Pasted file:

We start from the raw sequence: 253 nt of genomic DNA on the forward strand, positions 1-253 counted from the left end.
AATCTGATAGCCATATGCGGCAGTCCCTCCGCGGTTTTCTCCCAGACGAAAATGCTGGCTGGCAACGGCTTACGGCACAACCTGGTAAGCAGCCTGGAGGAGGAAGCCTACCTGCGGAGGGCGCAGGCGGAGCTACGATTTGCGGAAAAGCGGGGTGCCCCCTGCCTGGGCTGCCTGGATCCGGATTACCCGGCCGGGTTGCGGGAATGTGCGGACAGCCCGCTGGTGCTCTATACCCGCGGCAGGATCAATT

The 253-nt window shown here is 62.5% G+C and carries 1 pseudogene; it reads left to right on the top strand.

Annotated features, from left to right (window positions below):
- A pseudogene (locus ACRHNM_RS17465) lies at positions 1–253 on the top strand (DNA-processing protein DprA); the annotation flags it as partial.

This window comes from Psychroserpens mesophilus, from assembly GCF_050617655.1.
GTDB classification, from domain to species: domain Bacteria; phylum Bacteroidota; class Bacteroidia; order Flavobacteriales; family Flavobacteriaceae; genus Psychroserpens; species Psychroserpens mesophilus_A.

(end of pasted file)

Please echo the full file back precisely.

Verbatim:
We start from the raw sequence: 253 nt of genomic DNA on the forward strand, positions 1-253 counted from the left end.
AATCTGATAGCCATATGCGGCAGTCCCTCCGCGGTTTTCTCCCAGACGAAAATGCTGGCTGGCAACGGCTTACGGCACAACCTGGTAAGCAGCCTGGAGGAGGAAGCCTACCTGCGGAGGGCGCAGGCGGAGCTACGATTTGCGGAAAAGCGGGGTGCCCCCTGCCTGGGCTGCCTGGATCCGGATTACCCGGCCGGGTTGCGGGAATGTGCGGACAGCCCGCTGGTGCTCTATACCCGCGGCAGGATCAATT

The 253-nt window shown here is 62.5% G+C and carries 1 pseudogene; it reads left to right on the top strand.

Annotated features, from left to right (window positions below):
- A pseudogene (locus ACRHNM_RS17465) lies at positions 1–253 on the top strand (DNA-processing protein DprA); the annotation flags it as partial.

This window comes from Psychroserpens mesophilus, from assembly GCF_050617655.1.
GTDB classification, from domain to species: domain Bacteria; phylum Bacteroidota; class Bacteroidia; order Flavobacteriales; family Flavobacteriaceae; genus Psychroserpens; species Psychroserpens mesophilus_A.